Tuesday, 30 September 2008

School Lunch Menu

Quite a bit of interest in the old school lunch menu's - so here are this weeks.  Jack on left, Henry & James 2 right.
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Monday, 29 September 2008

Sacrificial Lamb

ClaimedForrest  GuessWhoClimbedTheTree JustUs OurDune
Lamb2Slaughter  

By Sunday we were sorted: a quick breakfast and we raced down to the dune to catch the sun and miss the crowds.  Not that the crowds were ever that thick - we just fancied having the dune to ourselves.

The Sun god had been very kind to us and so it was only fitting to make some sort of sacrifice. Henry was chosen (naturally) and was buried vertically up to his neck and left for the crows.  The gods speared him (again!) and he managed to worm his way home.

The kids and I gathered up enough sand in our pockets and shoes to keep mum busy at home on the vacuum cleaner for at least a week or two. Lunch at the cabin and then a lazy swim before climbing in the car to drive home. 

RoyalThrone SnailTrail Watchourforfallingcones Forrest

Sunday, 28 September 2008

Sunset

SunSet InTheWest TheWarrior

This evening we watched the most beautiful sunset over Arcachon bay.  The family wanted to claim one of the many park benches along the cliff at the front of the campground.. but I resisted (we are not geriatrics) and force marched the grumpy bunch around the corner and up into the dunes.

Once we got there the grumbling subsided and the fun started: it was the best spot everyone conceded.

Henry AngeSunSet Thereitgoes

Henry is a rotten egg!

This video should be self-explanatory!

Saturday, 27 September 2008

MUST VISIT

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OldBugger ViewFromTop TheDune Skyward
DropOff HillClimb KingJames MonkeysInTree
Dune du Pyla, the largest sand dune in Europe, can  be found at the head of Arcachon bay around 40km from Bordeaux.  It is around 500m wide by 3km long, its height varies from 100 to 117 metres. The dune is encroaching the surrounding woodlands at a rate of 4 meters each year.
We had heard good things.. as you do.. and had marked this destination down as a must visit. We had tried to visit in August but all the good places appeared to be booked out.  The weather forecast for the weekend looked good and so it became one of those now or never decisions that seem to always turn out for the best.
We stayed in a small bungalow at Camping Panorama which is right next to the dune and was pretty good value at €40 a night.  The campground had great facilities, which were made even more so because it wasn't that busy. There was a great pool complex which included a water-slide..  lots of smiling faces!!
Our cabin looked out on the dune through the trees.. it was just perfect.  The boys walked around for half the day debating how many stars the campground should have.
Ange and I entertained the idea of a jog along the top of the dune on Sunday morning but that idea was quickly dispatched after our first ascent - sorry Runners World no photo entry this month.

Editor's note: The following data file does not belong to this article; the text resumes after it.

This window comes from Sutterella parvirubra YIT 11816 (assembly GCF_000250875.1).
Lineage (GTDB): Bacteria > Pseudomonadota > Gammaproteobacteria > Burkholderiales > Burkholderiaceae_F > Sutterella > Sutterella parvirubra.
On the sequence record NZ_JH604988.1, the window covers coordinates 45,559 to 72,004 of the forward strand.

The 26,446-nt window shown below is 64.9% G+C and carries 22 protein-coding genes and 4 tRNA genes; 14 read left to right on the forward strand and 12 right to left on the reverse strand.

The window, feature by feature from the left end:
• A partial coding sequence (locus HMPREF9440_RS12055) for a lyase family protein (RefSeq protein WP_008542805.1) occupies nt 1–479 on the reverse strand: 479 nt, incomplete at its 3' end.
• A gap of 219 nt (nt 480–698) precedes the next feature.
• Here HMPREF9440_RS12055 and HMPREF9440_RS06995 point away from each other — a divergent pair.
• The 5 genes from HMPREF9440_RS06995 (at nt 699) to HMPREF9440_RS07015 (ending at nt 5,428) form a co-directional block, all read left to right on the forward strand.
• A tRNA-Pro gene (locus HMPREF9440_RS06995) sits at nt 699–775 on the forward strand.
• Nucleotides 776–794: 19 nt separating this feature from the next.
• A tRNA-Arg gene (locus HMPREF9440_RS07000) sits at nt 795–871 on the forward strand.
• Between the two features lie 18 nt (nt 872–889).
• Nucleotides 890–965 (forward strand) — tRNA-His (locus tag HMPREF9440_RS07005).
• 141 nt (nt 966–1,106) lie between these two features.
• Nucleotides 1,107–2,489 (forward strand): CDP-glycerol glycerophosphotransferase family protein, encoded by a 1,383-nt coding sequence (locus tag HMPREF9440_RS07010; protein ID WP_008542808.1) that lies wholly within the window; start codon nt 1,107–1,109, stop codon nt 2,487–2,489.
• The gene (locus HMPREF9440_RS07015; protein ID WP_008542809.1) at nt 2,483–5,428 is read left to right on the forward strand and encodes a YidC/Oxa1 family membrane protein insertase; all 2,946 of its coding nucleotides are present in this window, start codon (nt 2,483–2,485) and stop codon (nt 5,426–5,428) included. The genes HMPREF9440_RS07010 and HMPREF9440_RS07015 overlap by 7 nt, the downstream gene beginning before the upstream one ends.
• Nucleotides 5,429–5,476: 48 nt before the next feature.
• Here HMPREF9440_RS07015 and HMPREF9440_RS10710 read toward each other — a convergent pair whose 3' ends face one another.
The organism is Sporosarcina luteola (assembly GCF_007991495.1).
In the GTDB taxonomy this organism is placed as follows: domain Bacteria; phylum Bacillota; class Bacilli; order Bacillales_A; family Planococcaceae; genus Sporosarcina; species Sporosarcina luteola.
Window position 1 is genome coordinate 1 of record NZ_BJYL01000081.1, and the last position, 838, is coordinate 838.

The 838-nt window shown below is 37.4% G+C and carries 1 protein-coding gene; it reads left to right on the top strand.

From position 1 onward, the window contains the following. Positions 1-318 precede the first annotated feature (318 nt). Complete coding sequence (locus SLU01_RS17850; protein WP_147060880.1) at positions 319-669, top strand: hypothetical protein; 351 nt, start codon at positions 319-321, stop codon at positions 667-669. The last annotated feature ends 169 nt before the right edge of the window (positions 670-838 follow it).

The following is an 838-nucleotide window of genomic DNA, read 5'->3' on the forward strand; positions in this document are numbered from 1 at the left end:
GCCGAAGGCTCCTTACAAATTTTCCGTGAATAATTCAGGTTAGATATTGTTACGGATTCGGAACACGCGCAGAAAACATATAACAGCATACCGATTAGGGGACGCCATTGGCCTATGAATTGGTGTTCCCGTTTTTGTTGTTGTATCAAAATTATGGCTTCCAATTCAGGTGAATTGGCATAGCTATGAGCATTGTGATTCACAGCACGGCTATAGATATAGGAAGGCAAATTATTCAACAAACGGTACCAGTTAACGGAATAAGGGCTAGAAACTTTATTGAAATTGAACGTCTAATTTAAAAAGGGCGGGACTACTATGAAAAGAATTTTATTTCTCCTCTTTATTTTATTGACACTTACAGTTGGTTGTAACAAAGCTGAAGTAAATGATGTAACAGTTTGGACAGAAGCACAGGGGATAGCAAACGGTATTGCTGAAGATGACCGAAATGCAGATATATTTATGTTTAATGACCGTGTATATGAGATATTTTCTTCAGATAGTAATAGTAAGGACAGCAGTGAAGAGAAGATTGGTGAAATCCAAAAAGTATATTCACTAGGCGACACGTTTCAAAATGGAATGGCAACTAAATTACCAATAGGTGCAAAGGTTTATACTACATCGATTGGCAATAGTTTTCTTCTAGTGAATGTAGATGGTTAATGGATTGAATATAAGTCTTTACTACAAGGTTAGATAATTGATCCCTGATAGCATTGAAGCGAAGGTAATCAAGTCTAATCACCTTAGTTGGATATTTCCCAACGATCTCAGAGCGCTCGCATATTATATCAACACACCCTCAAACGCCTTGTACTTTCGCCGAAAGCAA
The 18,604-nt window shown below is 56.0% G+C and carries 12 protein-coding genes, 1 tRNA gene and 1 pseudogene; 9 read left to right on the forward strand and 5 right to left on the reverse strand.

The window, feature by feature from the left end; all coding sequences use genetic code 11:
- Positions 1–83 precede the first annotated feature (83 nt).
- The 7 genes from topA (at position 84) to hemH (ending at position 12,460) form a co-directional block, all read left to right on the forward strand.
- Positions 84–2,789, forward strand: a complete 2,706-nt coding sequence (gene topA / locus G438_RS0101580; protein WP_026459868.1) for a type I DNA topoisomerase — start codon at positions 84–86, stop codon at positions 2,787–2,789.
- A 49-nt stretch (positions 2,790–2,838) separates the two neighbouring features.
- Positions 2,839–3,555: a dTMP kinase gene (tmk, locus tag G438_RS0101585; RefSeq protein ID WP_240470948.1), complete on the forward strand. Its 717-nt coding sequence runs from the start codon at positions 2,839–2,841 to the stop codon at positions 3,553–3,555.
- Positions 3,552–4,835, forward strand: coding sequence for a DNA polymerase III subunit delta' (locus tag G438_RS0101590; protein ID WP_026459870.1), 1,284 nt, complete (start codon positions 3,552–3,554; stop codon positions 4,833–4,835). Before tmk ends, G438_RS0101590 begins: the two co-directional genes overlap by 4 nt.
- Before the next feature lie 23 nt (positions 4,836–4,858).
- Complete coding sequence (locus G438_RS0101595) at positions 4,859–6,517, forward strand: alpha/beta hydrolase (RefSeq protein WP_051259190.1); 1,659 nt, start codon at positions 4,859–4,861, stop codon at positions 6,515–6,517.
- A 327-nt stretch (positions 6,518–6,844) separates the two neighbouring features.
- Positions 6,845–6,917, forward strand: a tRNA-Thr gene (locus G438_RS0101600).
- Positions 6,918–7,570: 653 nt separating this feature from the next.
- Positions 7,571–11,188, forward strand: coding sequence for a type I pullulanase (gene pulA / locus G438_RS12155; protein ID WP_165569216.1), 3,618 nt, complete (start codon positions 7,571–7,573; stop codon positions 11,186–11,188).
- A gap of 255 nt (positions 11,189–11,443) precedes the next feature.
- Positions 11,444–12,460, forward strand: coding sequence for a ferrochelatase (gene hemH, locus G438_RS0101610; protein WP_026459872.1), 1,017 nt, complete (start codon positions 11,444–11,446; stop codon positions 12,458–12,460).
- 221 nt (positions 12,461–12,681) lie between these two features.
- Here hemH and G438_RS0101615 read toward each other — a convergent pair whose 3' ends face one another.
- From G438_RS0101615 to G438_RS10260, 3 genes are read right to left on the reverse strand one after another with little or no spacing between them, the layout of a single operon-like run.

It seemed every other tourist had brought there own paragliding gear to the beach.  It was runway central! We spent half the day dodging shadows. Guess who now wants to learn how to paraglide.
Yes. Dune du Pyla is definitely a must visit.  
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The Great Downhill Dune Race

All the boys (especially the big one) had great fun on the dunes. It is hard to get a sense from the video or photo's just how steep the leeward side of the dune is.

Downhill was great fun.. uphill was well, hard work, especially pulling a couple of 25kg sacks. Fortunately the sacks in question eventually figured this out and were able to resist the urge to "can we run down again, ah - please Dad"

My camera took a real beating from all the fine sand - I was worried I had ruined the retractable lens. It seems to be ok now.. touch wood.

Friday, 26 September 2008

Dune du Pyla

The Biscuit Bunch are off to the beach today.. just as soon as we pick the kids up after school.  We head due west to the motorway which will take us on a dogleg up to Bordeaux before swinging back south towards the coast. 

Our destination is the famous Dune du Pyla on the Atlantic coast - here are some pictures to temp you.

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la photo du jour

BeynacOverWater  

Yep - I posted this picture before but it is one of my favourites. It is a great shot of Château de Beynac dominating the north bank of the Dordogne river.

Beynac Castle
The castle was built in the early 12th century by the barons of Beynac.

It was home to King Richard I of England (Richard the Lionheart). He was essentially a Frenchman who spoke very little English and spent most his life in France (the frontier of his kingdom). He lead the 3rd Crusade which ended in an agreement allowing Christian access to and presence in Jerusalem.  It seems he didn't mind a bit of rape and plunder and he left a trail of conquests all across Southern Europe. He was eventually killed by a "lucky shot" from a crossbow arrow in Châlus, France.